Corrections or additions?
This article by Bart Jackson was prepared for the December 4, 2002
edition of U.S. 1 Newspaper. All rights reserved.
The Business of Heritage: Ian Burrows
Archaeology and construction crews have been old friends
for centuries. From Hercules’ hometown of ancient Thebes to Xian,
China, men clearing land for the future have frequently unearthed
the progress of the past. In l966 the National Historic Preservation
Act ritualized this practice by requiring an archaeologist on site
at all major construction digs. As a benefit, right in our own area,
the shovels hewing out the Route 29 tunnel recently have laid bare
an entire Lenape hamlet, while over in a Washington Township housing
development, the surprising find has occurred of a chert (stone)
knife used by some paleo-Indian hut wife 11,000 years ago.
To help construction business people as well as interested amateurs
understand the process of this contract archaeology, the Professional
Engineers Society of Mercer County has invited
Trenton’s Hunter Research to speak on "Archaeological Finds at
Trenton’s Route 29 Project" on Thursday, December 5th, at 6 p.m.
at Merlino’s Waterfront Restaurant. Cost: $22. Call 609-219-6764.
This talk is one of a series of monthly seminars run by the Mercer
County Chapter of the National Professional Engineers Society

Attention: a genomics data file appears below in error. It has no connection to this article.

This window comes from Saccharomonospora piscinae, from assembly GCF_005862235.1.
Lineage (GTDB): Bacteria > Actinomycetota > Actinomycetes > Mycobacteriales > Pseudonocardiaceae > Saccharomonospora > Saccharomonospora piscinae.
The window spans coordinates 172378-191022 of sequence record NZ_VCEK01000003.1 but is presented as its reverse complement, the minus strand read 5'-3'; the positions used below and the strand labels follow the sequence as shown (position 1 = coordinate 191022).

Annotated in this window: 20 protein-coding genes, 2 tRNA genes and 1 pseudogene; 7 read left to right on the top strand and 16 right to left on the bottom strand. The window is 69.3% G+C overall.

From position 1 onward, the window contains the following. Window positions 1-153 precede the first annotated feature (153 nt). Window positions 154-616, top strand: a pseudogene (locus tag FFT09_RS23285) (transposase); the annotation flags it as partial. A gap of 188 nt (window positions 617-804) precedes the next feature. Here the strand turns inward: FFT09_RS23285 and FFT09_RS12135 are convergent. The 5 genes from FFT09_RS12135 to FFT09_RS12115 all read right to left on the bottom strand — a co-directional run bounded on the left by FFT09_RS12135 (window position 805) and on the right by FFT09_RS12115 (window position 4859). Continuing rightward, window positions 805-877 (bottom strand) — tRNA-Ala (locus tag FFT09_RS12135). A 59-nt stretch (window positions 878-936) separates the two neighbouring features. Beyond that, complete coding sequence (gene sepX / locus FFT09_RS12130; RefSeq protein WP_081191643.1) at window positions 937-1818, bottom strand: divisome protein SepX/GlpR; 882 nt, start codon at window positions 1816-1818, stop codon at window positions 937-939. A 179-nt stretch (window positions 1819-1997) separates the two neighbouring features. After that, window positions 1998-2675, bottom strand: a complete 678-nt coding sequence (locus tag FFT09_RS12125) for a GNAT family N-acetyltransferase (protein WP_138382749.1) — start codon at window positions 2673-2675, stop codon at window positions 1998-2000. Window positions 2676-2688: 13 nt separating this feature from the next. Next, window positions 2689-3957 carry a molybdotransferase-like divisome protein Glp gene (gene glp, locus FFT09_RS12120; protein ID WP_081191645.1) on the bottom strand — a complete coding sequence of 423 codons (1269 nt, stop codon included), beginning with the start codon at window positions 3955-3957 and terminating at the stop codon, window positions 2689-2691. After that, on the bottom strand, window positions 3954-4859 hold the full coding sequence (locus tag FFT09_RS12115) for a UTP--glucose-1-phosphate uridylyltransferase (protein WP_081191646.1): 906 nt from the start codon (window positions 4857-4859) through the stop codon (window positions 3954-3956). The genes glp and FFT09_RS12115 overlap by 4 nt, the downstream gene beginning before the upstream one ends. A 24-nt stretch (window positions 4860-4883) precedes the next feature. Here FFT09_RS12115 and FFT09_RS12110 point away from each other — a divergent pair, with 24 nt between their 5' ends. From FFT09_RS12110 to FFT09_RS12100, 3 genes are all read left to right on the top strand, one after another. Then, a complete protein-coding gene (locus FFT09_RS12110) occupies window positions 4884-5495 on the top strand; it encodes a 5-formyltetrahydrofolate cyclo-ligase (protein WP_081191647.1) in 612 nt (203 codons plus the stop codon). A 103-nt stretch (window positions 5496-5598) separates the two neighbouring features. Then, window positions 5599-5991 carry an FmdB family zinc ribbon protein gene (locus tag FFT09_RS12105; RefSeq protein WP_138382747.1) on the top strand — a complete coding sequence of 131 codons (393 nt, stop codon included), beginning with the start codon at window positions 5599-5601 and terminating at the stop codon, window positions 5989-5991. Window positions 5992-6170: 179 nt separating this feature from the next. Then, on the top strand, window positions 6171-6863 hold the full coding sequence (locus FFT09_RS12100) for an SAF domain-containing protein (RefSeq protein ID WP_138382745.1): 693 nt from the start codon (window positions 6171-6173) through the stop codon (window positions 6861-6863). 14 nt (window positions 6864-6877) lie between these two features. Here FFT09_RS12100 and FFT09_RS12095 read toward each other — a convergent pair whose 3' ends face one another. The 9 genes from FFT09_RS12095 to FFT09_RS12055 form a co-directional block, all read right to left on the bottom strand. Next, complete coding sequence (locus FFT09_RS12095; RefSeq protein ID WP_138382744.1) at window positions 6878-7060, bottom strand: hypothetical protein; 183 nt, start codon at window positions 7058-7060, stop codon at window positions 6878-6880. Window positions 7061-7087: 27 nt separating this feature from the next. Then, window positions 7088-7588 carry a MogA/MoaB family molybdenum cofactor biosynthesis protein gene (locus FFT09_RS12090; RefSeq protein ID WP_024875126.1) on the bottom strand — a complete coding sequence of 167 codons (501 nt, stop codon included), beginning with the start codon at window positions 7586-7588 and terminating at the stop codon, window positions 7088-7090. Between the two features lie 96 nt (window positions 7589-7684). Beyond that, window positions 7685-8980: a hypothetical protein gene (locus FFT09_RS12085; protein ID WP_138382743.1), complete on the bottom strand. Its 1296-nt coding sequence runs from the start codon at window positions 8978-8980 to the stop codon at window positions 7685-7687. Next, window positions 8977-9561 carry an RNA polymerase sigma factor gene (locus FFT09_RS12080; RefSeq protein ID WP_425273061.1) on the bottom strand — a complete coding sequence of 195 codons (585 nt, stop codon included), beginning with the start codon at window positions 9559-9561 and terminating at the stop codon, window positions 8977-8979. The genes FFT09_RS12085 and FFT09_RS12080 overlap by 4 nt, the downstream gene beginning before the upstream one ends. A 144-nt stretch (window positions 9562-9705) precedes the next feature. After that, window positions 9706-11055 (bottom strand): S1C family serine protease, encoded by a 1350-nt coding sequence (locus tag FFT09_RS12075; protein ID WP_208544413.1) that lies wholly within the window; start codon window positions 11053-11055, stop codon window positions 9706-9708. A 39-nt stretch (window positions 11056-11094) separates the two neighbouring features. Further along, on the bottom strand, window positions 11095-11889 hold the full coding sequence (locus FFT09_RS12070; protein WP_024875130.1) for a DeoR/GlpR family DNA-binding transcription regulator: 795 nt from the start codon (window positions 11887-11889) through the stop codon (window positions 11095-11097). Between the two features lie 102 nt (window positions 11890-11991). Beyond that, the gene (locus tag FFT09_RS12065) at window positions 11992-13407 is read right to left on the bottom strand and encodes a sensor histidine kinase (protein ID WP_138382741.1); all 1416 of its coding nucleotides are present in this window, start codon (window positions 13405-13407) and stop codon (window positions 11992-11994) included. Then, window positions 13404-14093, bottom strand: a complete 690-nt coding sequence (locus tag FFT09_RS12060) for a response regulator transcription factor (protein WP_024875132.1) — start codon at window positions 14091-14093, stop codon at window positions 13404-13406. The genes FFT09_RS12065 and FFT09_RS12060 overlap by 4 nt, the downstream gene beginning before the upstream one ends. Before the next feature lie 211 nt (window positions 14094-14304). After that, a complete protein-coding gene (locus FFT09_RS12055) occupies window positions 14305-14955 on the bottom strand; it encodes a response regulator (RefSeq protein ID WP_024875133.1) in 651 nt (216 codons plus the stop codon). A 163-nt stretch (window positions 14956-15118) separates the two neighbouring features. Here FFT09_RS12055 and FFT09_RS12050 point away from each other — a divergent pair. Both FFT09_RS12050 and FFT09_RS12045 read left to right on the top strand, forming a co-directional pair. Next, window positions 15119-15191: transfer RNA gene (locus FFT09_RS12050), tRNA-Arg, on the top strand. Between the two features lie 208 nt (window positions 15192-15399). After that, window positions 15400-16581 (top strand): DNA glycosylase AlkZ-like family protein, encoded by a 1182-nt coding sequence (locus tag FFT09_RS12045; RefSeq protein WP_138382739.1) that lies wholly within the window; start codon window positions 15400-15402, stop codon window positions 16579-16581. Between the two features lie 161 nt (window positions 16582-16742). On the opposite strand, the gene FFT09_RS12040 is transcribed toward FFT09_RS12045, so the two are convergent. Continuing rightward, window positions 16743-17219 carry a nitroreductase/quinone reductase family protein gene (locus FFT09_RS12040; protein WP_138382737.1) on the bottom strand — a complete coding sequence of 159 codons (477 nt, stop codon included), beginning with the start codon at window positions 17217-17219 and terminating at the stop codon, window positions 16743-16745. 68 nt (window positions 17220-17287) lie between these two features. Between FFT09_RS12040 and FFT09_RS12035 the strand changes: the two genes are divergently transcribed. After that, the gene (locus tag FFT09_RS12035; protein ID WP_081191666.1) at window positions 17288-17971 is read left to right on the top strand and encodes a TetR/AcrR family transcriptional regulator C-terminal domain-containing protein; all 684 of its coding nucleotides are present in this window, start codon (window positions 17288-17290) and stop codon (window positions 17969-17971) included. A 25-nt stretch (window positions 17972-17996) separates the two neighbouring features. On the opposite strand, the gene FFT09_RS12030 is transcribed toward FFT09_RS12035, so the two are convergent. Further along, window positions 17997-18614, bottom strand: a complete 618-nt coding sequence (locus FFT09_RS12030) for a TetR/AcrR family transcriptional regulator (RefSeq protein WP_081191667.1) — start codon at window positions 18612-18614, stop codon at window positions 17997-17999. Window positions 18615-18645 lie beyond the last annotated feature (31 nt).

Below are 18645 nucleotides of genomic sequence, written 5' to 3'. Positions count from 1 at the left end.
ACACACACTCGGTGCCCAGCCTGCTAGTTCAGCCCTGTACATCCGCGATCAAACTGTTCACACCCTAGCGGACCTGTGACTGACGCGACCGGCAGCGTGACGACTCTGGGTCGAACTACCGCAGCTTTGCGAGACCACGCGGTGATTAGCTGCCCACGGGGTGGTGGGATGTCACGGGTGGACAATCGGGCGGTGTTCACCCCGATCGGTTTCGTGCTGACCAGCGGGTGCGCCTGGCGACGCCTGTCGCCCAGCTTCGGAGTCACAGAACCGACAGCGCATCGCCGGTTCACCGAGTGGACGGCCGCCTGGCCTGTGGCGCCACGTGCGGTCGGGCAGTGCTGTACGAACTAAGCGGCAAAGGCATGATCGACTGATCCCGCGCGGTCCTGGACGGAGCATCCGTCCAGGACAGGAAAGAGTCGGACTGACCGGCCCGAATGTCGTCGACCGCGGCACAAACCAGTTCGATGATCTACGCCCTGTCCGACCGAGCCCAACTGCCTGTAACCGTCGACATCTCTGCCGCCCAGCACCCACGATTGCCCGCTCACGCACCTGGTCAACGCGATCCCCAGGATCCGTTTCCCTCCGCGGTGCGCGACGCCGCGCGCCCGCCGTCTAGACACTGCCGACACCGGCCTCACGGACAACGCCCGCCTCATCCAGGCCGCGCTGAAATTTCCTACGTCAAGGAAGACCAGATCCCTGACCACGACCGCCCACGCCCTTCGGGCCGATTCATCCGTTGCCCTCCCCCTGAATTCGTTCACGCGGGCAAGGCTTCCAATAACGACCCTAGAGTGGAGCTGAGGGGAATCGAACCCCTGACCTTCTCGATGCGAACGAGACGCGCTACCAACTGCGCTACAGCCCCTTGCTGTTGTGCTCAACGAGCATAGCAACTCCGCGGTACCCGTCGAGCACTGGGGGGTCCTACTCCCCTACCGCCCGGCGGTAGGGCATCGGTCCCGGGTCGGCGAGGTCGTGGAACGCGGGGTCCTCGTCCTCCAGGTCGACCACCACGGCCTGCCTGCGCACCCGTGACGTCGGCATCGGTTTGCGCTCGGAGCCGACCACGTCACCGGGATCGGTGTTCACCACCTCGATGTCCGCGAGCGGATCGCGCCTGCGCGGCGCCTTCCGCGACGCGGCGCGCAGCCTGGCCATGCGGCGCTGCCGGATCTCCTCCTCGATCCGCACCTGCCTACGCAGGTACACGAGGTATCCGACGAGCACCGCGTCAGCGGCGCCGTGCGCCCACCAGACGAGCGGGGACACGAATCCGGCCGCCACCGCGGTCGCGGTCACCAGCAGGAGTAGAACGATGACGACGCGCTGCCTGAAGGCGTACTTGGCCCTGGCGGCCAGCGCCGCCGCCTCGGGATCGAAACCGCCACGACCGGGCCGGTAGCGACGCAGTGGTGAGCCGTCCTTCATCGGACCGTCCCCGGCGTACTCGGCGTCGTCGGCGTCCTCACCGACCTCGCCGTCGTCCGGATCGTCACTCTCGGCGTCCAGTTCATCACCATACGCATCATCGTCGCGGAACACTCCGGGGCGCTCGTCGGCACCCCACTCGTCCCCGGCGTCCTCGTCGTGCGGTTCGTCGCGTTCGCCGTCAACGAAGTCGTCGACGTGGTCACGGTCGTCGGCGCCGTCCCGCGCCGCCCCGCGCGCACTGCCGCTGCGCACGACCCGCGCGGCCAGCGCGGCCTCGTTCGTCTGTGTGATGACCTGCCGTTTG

Membership and affiliate status is open to working engineers,
and all those in related fields.
Burrows explains the logistics of pre-construction archaeologic
and discusses some of his firm’s more exciting finds. "The main
difference between archaeology here and in England is that when your
Feds decide to do something, they give it the money and it really
gets done," says Yorkshire-born Burrows. After obtaining an
degree from the University of Exeter and an archaeology Ph.D. from
the University of Binghamton, Burrows became England’s Somerset County
archaeologist, tending to her 1,500 archaeologic sites. For 18 years,
he dug his way through medieval British excavations, and was appointed
Oxford University’s director of archaeology. Then he married and moved
to Hopewell. Signing on with
Hunter Research, Burrows switched specialties to 18th century military
history. He has won the New Jersey Historical Preservation Award for
his work on the old Trenton Barracks.
Nowadays, right along with the environmental impact statements, radon
and wetland releases, plus a host of municipal easement papers, the
harried contractor must obtain a historical preservation permit. This